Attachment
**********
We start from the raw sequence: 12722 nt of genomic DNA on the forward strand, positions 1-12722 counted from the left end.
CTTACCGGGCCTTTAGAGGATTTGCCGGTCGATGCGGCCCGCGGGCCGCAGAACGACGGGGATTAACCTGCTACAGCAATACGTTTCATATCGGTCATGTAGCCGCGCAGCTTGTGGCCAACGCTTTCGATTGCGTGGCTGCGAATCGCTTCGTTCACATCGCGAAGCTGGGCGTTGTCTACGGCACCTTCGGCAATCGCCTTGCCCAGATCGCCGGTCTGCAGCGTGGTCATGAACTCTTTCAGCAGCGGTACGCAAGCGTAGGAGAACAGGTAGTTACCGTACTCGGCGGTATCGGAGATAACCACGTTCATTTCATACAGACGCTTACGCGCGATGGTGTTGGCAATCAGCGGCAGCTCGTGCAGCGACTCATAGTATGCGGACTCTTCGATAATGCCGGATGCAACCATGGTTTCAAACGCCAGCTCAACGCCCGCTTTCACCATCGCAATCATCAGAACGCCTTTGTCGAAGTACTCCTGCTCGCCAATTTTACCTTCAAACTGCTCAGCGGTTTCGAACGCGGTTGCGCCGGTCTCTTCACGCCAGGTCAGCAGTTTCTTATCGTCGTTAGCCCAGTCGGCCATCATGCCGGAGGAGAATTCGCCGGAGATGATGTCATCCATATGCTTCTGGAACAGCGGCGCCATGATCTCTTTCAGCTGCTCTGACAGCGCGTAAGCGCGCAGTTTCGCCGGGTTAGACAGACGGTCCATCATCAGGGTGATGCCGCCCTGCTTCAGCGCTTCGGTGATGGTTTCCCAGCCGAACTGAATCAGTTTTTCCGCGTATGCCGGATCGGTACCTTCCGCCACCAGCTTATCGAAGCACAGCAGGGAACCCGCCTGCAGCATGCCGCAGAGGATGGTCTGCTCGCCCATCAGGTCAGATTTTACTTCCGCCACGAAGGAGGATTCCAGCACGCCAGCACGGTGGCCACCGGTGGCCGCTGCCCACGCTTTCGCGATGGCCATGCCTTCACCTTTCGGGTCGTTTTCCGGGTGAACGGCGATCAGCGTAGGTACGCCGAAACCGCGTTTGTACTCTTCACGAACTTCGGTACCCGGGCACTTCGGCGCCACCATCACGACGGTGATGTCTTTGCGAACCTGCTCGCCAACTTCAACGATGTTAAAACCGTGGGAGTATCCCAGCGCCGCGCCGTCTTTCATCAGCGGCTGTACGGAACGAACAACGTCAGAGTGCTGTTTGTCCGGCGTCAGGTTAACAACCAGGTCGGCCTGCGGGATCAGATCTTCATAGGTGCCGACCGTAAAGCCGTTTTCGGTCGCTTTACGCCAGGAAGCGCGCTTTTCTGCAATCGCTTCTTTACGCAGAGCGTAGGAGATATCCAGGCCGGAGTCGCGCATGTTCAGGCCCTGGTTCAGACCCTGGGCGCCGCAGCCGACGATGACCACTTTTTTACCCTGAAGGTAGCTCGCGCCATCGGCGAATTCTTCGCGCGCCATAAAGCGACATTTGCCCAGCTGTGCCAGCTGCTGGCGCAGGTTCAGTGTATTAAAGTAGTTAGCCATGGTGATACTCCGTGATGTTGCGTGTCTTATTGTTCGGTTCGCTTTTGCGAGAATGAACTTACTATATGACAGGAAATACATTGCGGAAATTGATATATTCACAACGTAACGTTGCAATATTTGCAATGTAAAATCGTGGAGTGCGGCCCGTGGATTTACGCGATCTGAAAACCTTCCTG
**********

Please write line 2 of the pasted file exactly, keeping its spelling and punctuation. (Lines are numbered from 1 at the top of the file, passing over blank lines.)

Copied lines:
CTTACCGGGCCTTTAGAGGATTTGCCGGTCGATGCGGCCCGCGGGCCGCAGAACGACGGGGATTAACCTGCTACAGCAATACGTTTCATATCGGTCATGTAGCCGCGCAGCTTGTGGCCAACGCTTTCGATTGCGTGGCTGCGAATCGCTTCGTTCACATCGCGAAGCTGGGCGTTGTCTACGGCACCTTCGGCAATCGCCTTGCCCAGATCGCCGGTCTGCAGCGTGGTCATGAACTCTTTCAGCAGCGGTACGCAAGCGTAGGAGAACAGGTAGTTACCGTACTCGGCGGTATCGGAGATAACCACGTTCATTTCATACAGACGCTTACGCGCGATGGTGTTGGCAATCAGCGGCAGCTCGTGCAGCGACTCATAGTATGCGGACTCTTCGATAATGCCGGATGCAACCATGGTTTCAAACGCCAGCTCAACGCCCGCTTTCACCATCGCAATCATCAGAACGCCTTTGTCGAAGTACTCCTGCTCGCCAATTTTACCTTCAAACTGCTCAGCGGTTTCGAACGCGGTTGCGCCGGTCTCTTCACGCCAGGTCAGCAGTTTCTTATCGTCGTTAGCCCAGTCGGCCATCATGCCGGAGGAGAATTCGCCGGAGATGATGTCATCCATATGCTTCTGGAACAGCGGCGCCATGATCTCTTTCAGCTGCTCTGACAGCGCGTAAGCGCGCAGTTTCGCCGGGTTAGACAGACGGTCCATCATCAGGGTGATGCCGCCCTGCTTCAGCGCTTCGGTGATGGTTTCCCAGCCGAACTGAATCAGTTTTTCCGCGTATGCCGGATCGGTACCTTCCGCCACCAGCTTATCGAAGCACAGCAGGGAACCCGCCTGCAGCATGCCGCAGAGGATGGTCTGCTCGCCCATCAGGTCAGATTTTACTTCCGCCACGAAGGAGGATTCCAGCACGCCAGCACGGTGGCCACCGGTGGCCGCTGCCCACGCTTTCGCGATGGCCATGCCTTCACCTTTCGGGTCGTTTTCCGGGTGAACGGCGATCAGCGTAGGTACGCCGAAACCGCGTTTGTACTCTTCACGAACTTCGGTACCCGGGCACTTCGGCGCCACCATCACGACGGTGATGTCTTTGCGAACCTGCTCGCCAACTTCAACGATGTTAAAACCGTGGGAGTATCCCAGCGCCGCGCCGTCTTTCATCAGCGGCTGTACGGAACGAACAACGTCAGAGTGCTGTTTGTCCGGCGTCAGGTTAACAACCAGGTCGGCCTGCGGGATCAGATCTTCATAGGTGCCGACCGTAAAGCCGTTTTCGGTCGCTTTACGCCAGGAAGCGCGCTTTTCTGCAATCGCTTCTTTACGCAGAGCGTAGGAGATATCCAGGCCGGAGTCGCGCATGTTCAGGCCCTGGTTCAGACCCTGGGCGCCGCAGCCGACGATGACCACTTTTTTACCCTGAAGGTAGCTCGCGCCATCGGCGAATTCTTCGCGCGCCATAAAGCGACATTTGCCCAGCTGTGCCAGCTGCTGGCGCAGGTTCAGTGTATTAAAGTAGTTAGCCATGGTGATACTCCGTGATGTTGCGTGTCTTATTGTTCGGTTCGCTTTTGCGAGAATGAACTTACTATATGACAGGAAATACATTGCGGAAATTGATATATTCACAACGTAACGTTGCAATATTTGCAATGTAAAATCGTGGAGTGCGGCCCGTGGATTTACGCGATCTGAAAACCTTCCTG